The good news for Phillies fans is that this trend of aging can’t go on forever. Even assuming the worst-case scenario for 2012–missing the playoffs, Utley and Howard irreparably damaged, and Cole Hamels leaving via free agency, by 2014, we’re going to see the end of some of those long-term, big-money contracts to aging veterans. That bottoming out may only take one or two years, and the Phillies will once again, by 2015 or so, be a team with a huge fan base, a top-5 media market, a nice stadium, more money than it knows what to do with, and a recent history of success–those sound like the building blocks of a contender to me. And even assuming the worst, that should happen in less time from now than has passed since the Phillies won the World Series.

Maybe the H term works for Phillies fans, because those of us who are panicking over the long view could probably stand to extend our view a little longer still. But is that enough to keep us from despairing if the Phillies have a real banana peel of a 2012?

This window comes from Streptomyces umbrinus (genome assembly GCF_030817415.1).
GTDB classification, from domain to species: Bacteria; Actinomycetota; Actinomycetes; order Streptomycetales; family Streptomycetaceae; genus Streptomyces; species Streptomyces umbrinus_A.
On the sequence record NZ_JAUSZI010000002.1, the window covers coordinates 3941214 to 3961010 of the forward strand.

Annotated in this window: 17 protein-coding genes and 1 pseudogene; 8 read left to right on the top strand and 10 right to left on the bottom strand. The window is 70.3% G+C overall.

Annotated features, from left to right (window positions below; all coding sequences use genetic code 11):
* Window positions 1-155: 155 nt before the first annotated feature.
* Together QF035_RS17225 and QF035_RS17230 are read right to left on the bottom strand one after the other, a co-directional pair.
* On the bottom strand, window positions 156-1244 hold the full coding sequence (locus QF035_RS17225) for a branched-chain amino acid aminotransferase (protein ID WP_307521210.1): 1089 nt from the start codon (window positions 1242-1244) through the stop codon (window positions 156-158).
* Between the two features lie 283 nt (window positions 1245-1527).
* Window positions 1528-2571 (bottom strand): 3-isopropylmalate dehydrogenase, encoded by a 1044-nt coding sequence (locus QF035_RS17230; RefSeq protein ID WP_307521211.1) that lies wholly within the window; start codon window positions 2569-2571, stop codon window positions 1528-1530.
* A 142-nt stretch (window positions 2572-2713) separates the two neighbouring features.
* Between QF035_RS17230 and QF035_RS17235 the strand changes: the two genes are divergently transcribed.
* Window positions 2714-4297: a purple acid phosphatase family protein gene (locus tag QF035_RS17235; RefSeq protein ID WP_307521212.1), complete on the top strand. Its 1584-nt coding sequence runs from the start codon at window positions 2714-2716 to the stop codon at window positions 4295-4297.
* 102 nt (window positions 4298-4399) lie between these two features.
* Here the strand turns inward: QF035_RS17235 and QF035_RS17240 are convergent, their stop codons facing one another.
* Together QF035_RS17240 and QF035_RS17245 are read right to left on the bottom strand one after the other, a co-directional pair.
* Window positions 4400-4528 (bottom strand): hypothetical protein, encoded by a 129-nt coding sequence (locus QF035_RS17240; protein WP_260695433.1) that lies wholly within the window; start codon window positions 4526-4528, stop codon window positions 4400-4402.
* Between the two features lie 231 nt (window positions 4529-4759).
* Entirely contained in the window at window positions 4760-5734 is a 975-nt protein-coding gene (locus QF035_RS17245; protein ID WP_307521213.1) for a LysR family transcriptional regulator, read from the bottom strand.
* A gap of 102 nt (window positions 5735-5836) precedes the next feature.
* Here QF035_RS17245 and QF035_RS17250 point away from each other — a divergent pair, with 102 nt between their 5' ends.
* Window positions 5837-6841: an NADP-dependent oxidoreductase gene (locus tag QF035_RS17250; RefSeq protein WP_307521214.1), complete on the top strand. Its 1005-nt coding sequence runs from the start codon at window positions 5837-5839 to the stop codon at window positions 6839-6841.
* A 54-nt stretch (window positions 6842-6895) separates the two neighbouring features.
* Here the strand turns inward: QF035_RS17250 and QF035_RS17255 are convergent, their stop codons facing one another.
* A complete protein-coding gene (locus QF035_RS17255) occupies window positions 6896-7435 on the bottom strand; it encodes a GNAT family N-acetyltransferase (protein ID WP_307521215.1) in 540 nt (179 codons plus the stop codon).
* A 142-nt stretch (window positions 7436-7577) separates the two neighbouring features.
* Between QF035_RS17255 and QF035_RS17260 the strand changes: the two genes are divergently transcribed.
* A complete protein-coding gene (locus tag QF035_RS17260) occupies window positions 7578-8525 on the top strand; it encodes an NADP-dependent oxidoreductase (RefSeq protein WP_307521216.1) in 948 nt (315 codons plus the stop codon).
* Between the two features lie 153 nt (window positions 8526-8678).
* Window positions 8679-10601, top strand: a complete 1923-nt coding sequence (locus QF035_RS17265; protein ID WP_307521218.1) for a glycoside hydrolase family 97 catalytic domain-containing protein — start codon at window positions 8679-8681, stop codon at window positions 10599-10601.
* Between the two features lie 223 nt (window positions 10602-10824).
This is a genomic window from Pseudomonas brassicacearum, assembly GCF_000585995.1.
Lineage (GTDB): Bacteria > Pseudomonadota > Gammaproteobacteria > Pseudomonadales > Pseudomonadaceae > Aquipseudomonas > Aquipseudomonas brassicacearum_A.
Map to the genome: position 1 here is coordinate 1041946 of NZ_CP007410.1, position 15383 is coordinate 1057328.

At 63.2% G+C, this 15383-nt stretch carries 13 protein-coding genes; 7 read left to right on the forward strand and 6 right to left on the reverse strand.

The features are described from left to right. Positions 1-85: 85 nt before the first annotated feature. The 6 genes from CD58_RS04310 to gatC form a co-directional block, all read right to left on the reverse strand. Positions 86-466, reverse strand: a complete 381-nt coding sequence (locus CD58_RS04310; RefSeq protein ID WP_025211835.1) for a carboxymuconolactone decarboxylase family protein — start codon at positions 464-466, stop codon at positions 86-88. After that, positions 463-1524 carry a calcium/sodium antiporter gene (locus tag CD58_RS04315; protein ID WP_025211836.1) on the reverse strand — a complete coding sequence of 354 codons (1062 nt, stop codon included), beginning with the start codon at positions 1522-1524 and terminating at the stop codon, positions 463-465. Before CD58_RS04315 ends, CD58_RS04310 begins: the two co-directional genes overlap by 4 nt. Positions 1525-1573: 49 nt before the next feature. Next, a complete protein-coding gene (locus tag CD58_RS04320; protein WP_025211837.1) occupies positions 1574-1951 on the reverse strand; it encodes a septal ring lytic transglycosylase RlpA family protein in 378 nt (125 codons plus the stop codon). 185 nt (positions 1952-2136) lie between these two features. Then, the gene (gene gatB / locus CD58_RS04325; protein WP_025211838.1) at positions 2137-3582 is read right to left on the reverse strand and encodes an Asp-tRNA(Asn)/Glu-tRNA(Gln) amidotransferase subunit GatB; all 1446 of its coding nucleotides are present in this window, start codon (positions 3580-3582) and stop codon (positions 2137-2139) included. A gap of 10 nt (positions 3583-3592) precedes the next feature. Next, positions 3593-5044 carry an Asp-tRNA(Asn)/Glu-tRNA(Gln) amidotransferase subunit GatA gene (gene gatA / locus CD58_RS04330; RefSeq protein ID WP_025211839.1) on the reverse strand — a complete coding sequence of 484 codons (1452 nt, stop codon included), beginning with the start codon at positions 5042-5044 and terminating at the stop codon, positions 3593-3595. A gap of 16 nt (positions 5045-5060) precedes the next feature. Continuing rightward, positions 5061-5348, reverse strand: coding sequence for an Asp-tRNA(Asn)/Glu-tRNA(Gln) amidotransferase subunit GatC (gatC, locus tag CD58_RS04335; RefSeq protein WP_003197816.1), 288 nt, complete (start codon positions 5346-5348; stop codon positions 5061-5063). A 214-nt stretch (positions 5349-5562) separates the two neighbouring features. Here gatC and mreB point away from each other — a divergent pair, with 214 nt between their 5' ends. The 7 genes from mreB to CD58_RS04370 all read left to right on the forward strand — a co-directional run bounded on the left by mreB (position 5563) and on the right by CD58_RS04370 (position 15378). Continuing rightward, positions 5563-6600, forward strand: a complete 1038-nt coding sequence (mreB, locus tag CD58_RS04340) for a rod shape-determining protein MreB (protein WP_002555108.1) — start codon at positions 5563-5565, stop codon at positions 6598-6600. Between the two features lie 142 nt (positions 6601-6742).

***

I realized something during what will probably just be known as the Cain-Lee game. I should be beside myself that the Phillies got 10 shutout innings from their starter and still managed to lose. I should be killing hostages after the Phillies went out of their way to put a man at the top of the lineup who not only goes weeks bewteen walks and extra-base hits, but can’t even keep his feet in the batter’s box on a bunt. But I’m not. I’m finding all of this strangely enjoyable.

I alluded here to the idea that we watch sports not only because of an emotional attachment to the fortunes of a particular team, or to see a story play out, but something else.

When I was a freshman in college, I was walking with a friend from our dorm to the parking garage to get his car. On our way across the center of campus, we passed by three people: one wearing a panda costume playing soccer with a person in a mouse costume, with a third individual taking photographs. My friend turned to me and said, “I know this is a cliche, but I mean it this time: there’s something you don’t see every day.” From this we get the A term: aesthetics, and the final form of the economic theory of sports fandom:

It is rational to be a sports fan if: (W+S+H+A) > (C+D)